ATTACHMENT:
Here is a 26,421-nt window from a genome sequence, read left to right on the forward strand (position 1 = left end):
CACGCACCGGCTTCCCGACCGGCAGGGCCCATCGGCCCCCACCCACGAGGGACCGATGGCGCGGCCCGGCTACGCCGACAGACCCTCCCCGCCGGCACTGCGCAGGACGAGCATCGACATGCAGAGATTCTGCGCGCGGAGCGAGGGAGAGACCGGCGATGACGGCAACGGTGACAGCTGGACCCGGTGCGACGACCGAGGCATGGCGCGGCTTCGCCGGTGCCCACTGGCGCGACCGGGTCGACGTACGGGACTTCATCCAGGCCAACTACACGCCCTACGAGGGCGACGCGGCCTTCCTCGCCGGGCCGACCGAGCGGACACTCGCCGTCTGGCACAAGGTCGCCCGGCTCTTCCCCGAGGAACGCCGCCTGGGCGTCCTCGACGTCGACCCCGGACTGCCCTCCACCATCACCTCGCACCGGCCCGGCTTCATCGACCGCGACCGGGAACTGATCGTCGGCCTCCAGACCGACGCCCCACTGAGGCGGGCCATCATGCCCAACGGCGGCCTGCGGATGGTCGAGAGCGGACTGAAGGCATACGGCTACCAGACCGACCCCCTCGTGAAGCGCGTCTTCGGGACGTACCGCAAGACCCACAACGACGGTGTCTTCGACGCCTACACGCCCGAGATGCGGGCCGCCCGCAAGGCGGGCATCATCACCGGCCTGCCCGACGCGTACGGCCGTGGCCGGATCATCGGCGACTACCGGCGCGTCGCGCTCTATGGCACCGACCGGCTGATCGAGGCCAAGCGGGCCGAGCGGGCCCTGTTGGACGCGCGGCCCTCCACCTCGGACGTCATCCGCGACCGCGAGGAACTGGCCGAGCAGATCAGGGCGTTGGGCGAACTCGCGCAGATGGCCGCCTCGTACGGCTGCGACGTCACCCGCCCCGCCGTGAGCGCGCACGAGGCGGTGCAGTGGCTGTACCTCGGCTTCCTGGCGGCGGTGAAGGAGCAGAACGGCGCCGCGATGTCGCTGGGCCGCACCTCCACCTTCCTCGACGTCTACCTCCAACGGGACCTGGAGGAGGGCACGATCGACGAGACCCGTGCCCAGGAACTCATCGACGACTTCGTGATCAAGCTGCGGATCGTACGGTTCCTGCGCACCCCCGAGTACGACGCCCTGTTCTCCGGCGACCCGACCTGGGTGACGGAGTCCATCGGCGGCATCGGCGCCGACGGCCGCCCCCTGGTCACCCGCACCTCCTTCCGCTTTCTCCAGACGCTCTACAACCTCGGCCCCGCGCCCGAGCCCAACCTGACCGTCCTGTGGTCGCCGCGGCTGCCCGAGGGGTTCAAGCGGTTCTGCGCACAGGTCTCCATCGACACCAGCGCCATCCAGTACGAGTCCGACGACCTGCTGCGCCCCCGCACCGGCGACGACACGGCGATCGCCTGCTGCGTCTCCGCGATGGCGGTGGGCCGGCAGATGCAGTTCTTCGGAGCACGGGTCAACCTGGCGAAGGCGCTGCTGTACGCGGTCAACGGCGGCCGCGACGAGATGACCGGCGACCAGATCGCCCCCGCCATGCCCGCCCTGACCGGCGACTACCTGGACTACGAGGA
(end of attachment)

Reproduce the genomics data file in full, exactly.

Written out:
Here is a 26,421-nt window from a genome sequence, read left to right on the forward strand (position 1 = left end):
CACGCACCGGCTTCCCGACCGGCAGGGCCCATCGGCCCCCACCCACGAGGGACCGATGGCGCGGCCCGGCTACGCCGACAGACCCTCCCCGCCGGCACTGCGCAGGACGAGCATCGACATGCAGAGATTCTGCGCGCGGAGCGAGGGAGAGACCGGCGATGACGGCAACGGTGACAGCTGGACCCGGTGCGACGACCGAGGCATGGCGCGGCTTCGCCGGTGCCCACTGGCGCGACCGGGTCGACGTACGGGACTTCATCCAGGCCAACTACACGCCCTACGAGGGCGACGCGGCCTTCCTCGCCGGGCCGACCGAGCGGACACTCGCCGTCTGGCACAAGGTCGCCCGGCTCTTCCCCGAGGAACGCCGCCTGGGCGTCCTCGACGTCGACCCCGGACTGCCCTCCACCATCACCTCGCACCGGCCCGGCTTCATCGACCGCGACCGGGAACTGATCGTCGGCCTCCAGACCGACGCCCCACTGAGGCGGGCCATCATGCCCAACGGCGGCCTGCGGATGGTCGAGAGCGGACTGAAGGCATACGGCTACCAGACCGACCCCCTCGTGAAGCGCGTCTTCGGGACGTACCGCAAGACCCACAACGACGGTGTCTTCGACGCCTACACGCCCGAGATGCGGGCCGCCCGCAAGGCGGGCATCATCACCGGCCTGCCCGACGCGTACGGCCGTGGCCGGATCATCGGCGACTACCGGCGCGTCGCGCTCTATGGCACCGACCGGCTGATCGAGGCCAAGCGGGCCGAGCGGGCCCTGTTGGACGCGCGGCCCTCCACCTCGGACGTCATCCGCGACCGCGAGGAACTGGCCGAGCAGATCAGGGCGTTGGGCGAACTCGCGCAGATGGCCGCCTCGTACGGCTGCGACGTCACCCGCCCCGCCGTGAGCGCGCACGAGGCGGTGCAGTGGCTGTACCTCGGCTTCCTGGCGGCGGTGAAGGAGCAGAACGGCGCCGCGATGTCGCTGGGCCGCACCTCCACCTTCCTCGACGTCTACCTCCAACGGGACCTGGAGGAGGGCACGATCGACGAGACCCGTGCCCAGGAACTCATCGACGACTTCGTGATCAAGCTGCGGATCGTACGGTTCCTGCGCACCCCCGAGTACGACGCCCTGTTCTCCGGCGACCCGACCTGGGTGACGGAGTCCATCGGCGGCATCGGCGCCGACGGCCGCCCCCTGGTCACCCGCACCTCCTTCCGCTTTCTCCAGACGCTCTACAACCTCGGCCCCGCGCCCGAGCCCAACCTGACCGTCCTGTGGTCGCCGCGGCTGCCCGAGGGGTTCAAGCGGTTCTGCGCACAGGTCTCCATCGACACCAGCGCCATCCAGTACGAGTCCGACGACCTGCTGCGCCCCCGCACCGGCGACGACACGGCGATCGCCTGCTGCGTCTCCGCGATGGCGGTGGGCCGGCAGATGCAGTTCTTCGGAGCACGGGTCAACCTGGCGAAGGCGCTGCTGTACGCGGTCAACGGCGGCCGCGACGAGATGACCGGCGACCAGATCGCCCCCGCCATGCCCGCCCTGACCGGCGACTACCTGGACTACGAGGA